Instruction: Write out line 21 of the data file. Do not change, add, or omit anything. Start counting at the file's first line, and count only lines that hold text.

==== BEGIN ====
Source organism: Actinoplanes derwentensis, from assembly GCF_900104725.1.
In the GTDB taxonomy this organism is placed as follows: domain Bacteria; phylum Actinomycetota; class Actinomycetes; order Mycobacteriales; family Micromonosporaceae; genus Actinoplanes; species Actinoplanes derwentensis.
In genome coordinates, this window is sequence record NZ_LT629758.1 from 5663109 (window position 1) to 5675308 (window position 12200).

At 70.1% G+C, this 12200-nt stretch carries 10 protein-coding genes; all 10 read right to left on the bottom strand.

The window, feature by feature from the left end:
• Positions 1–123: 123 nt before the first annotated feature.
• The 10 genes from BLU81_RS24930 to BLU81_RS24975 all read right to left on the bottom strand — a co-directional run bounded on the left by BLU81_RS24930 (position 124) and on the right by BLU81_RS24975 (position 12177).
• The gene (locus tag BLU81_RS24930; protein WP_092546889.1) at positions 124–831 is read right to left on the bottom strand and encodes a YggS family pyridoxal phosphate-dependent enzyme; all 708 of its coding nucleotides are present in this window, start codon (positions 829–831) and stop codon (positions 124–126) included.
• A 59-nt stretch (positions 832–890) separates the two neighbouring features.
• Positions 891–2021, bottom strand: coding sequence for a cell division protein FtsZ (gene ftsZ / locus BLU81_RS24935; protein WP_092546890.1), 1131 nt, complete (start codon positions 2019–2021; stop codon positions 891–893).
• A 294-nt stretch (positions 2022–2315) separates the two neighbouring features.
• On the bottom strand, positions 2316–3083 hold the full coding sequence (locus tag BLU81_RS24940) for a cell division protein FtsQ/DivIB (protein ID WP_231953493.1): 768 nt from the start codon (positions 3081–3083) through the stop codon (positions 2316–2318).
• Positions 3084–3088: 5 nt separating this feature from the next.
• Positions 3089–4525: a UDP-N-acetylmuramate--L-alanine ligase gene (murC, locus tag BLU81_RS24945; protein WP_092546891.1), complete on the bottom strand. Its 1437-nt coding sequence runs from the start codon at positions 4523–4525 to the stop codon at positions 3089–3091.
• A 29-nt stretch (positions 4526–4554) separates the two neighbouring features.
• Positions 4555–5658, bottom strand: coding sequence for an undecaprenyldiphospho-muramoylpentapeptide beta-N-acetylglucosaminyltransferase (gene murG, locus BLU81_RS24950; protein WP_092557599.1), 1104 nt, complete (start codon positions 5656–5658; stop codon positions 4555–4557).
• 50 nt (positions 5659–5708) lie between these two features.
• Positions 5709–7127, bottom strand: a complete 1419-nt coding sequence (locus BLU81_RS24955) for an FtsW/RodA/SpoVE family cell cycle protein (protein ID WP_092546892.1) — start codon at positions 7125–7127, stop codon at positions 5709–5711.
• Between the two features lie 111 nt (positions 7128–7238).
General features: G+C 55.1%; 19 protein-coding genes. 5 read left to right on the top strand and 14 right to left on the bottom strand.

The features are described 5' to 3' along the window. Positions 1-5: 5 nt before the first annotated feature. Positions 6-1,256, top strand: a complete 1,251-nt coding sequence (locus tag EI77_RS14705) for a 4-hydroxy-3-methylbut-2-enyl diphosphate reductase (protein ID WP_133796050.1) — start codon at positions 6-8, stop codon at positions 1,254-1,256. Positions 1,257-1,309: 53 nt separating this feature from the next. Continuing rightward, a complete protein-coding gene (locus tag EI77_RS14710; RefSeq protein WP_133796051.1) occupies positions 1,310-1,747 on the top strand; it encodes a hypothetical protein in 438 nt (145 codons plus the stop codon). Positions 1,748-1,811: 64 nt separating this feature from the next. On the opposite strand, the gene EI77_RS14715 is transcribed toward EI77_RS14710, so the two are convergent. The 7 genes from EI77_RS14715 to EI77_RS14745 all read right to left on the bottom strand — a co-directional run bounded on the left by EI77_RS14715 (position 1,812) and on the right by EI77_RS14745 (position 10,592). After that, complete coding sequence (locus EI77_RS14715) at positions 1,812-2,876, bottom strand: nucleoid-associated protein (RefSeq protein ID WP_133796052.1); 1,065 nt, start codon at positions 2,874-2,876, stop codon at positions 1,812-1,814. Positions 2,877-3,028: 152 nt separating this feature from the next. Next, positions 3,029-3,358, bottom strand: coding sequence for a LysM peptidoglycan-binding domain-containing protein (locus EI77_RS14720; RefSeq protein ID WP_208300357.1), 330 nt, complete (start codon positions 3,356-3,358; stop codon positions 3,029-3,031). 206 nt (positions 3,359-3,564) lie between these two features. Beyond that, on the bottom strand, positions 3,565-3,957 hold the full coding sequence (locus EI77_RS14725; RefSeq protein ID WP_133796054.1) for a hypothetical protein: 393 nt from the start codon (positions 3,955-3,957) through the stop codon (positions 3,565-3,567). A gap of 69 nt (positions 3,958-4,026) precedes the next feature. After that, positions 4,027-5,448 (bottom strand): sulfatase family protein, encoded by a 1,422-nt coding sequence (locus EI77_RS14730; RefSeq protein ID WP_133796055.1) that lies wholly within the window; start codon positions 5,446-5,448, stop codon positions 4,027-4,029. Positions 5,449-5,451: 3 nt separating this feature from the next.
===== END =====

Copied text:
The features are described 5' to 3' along the window. Positions 1-5: 5 nt before the first annotated feature. Positions 6-1,256, top strand: a complete 1,251-nt coding sequence (locus tag EI77_RS14705) for a 4-hydroxy-3-methylbut-2-enyl diphosphate reductase (protein ID WP_133796050.1) — start codon at positions 6-8, stop codon at positions 1,254-1,256. Positions 1,257-1,309: 53 nt separating this feature from the next. Continuing rightward, a complete protein-coding gene (locus tag EI77_RS14710; RefSeq protein WP_133796051.1) occupies positions 1,310-1,747 on the top strand; it encodes a hypothetical protein in 438 nt (145 codons plus the stop codon). Positions 1,748-1,811: 64 nt separating this feature from the next. On the opposite strand, the gene EI77_RS14715 is transcribed toward EI77_RS14710, so the two are convergent. The 7 genes from EI77_RS14715 to EI77_RS14745 all read right to left on the bottom strand — a co-directional run bounded on the left by EI77_RS14715 (position 1,812) and on the right by EI77_RS14745 (position 10,592). After that, complete coding sequence (locus EI77_RS14715) at positions 1,812-2,876, bottom strand: nucleoid-associated protein (RefSeq protein ID WP_133796052.1); 1,065 nt, start codon at positions 2,874-2,876, stop codon at positions 1,812-1,814. Positions 2,877-3,028: 152 nt separating this feature from the next. Next, positions 3,029-3,358, bottom strand: coding sequence for a LysM peptidoglycan-binding domain-containing protein (locus EI77_RS14720; RefSeq protein ID WP_208300357.1), 330 nt, complete (start codon positions 3,356-3,358; stop codon positions 3,029-3,031). 206 nt (positions 3,359-3,564) lie between these two features. Beyond that, on the bottom strand, positions 3,565-3,957 hold the full coding sequence (locus EI77_RS14725; RefSeq protein ID WP_133796054.1) for a hypothetical protein: 393 nt from the start codon (positions 3,955-3,957) through the stop codon (positions 3,565-3,567). A gap of 69 nt (positions 3,958-4,026) precedes the next feature. After that, positions 4,027-5,448 (bottom strand): sulfatase family protein, encoded by a 1,422-nt coding sequence (locus EI77_RS14730; RefSeq protein ID WP_133796055.1) that lies wholly within the window; start codon positions 5,446-5,448, stop codon positions 4,027-4,029. Positions 5,449-5,451: 3 nt separating this feature from the next.